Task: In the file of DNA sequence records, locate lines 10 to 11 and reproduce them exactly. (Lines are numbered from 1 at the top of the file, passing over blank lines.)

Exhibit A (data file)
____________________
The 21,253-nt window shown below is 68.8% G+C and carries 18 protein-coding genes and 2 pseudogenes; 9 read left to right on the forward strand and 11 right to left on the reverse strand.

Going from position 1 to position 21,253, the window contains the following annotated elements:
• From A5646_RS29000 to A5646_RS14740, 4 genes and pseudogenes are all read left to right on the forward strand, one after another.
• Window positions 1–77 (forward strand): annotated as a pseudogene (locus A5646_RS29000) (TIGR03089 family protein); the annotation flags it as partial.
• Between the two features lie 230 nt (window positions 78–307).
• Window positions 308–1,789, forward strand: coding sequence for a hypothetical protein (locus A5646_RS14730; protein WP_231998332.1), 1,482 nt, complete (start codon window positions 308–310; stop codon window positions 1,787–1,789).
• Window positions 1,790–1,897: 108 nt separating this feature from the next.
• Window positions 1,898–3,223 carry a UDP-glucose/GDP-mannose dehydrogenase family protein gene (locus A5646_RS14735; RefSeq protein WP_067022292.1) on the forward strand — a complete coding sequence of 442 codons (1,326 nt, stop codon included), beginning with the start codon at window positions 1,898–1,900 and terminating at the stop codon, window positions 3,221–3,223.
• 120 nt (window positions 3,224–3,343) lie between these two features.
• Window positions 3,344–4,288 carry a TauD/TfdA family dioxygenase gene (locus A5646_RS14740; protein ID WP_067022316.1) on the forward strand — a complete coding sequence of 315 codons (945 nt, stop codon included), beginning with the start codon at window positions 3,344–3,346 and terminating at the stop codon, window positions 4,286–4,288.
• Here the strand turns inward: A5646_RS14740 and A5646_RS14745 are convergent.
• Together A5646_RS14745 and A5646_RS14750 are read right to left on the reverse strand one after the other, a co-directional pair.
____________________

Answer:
• Window positions 3,344–4,288 carry a TauD/TfdA family dioxygenase gene (locus A5646_RS14740; protein ID WP_067022316.1) on the forward strand — a complete coding sequence of 315 codons (945 nt, stop codon included), beginning with the start codon at window positions 3,344–3,346 and terminating at the stop codon, window positions 4,286–4,288.
• Here the strand turns inward: A5646_RS14740 and A5646_RS14745 are convergent.